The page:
"Carol originally had the idea," Shane revealed, "she saw that music being used in IKEA commercial (it shows a couple of former figure skaters once again enjoying 'skating' and reliving their passion while sliding around their living room on their socks - ed.) and she thought that would suit us perfectly. She showed it to us, and we liked it, we haven't done that type of style before. "That's always been a music that I really love, and I really wanted to do," Carolane added, "but there was never the right time or... the right partner. And it feels like everything fell into place for us."

The team uses an interesting combination of the original song for the first part and instrumental arrangement for the second. "We wanted to have a contrast," Shane said. "The first piece ('Hier encore') hasn't been used that much, so we wanted to highlight it. 'La Bohème', the second piece, has been used before, and the instrumental version can hold itself up to the vocals of the first part. I think that with words it could be 'too much'."
"It has a bit more rhythm, more energy to it," Carolane added.

"Dance is the hidden language of the soul," said Martha Graham, American modern dancer and choreographer, in one of her interviews. Her style, the Graham technique, reshaped American dance. Her work inspired Caroline Green and Michael Parsons' intricate and beautiful free dance, which stood out among the programs we saw that weekend. "That was incredible. I had chills right from the beginning," Kaitlyn Weaver said in her commentary after their performance. "Every element, every transition was unique."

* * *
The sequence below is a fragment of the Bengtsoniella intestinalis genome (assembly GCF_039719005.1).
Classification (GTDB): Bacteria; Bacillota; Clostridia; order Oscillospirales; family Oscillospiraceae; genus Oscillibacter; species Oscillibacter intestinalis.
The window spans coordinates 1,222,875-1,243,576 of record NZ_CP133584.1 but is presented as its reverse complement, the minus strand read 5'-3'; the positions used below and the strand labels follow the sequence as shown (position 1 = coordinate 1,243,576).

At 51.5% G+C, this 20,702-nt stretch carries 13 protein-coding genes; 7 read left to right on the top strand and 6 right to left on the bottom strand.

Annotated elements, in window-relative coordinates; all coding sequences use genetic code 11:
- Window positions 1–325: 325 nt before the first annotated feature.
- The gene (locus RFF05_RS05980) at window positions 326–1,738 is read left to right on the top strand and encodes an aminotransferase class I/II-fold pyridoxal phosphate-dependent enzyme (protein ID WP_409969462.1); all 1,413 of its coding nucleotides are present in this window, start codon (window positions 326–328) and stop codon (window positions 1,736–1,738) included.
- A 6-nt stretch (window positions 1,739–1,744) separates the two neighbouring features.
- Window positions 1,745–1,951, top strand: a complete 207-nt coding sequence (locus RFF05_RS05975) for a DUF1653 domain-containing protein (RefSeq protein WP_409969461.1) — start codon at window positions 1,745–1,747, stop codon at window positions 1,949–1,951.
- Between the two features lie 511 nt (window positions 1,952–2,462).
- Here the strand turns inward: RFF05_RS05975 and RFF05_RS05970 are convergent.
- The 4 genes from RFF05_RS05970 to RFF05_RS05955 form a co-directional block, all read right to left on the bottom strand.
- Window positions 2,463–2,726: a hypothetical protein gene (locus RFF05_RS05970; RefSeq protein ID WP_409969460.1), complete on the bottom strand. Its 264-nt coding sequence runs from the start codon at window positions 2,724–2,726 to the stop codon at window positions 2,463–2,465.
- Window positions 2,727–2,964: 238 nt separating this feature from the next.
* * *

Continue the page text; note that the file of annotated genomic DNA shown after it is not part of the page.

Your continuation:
"We took a lot of inspiration from Martha Graham's incredible choreography", Caroline said. "The fact that we've taken it onto the ice has been really special, it was a really rewarding experience." "We wanted to make a program that no one has ever seen before and that I don't think anybody else could do," Michael added. "We're really proud of it. Basing it on the modern dance off the ice, we tried to tell a story and control the atmosphere just with our movements."

The story behind is abstract. "It's almost up to your interpretation," they clarified. "Since it's very simplistic, it has something that everyone can relate to."

They say they are feeding off each other's creativity, which they've grown over their partnership, and that the choreography of each program is a collaborative process between them and their team (Alexei Kiliakov, Elena Novak, Jimmie Manners, and Meredith Jones). "We'll start and try some stuff and they'll direct us towards where we want to go in terms of the program and its construction. These programs really feel like us, our own product, we really try to put ourselves into them. Our coaches did a very good job in giving us a framework to do that. These programs are only going to grow as we grow."

Don't miss these couples and their beautiful free dances at Skate America and Skate Canada respectively.

Copyright © 2004 - 2024, Absolute Skating
All rights reserved.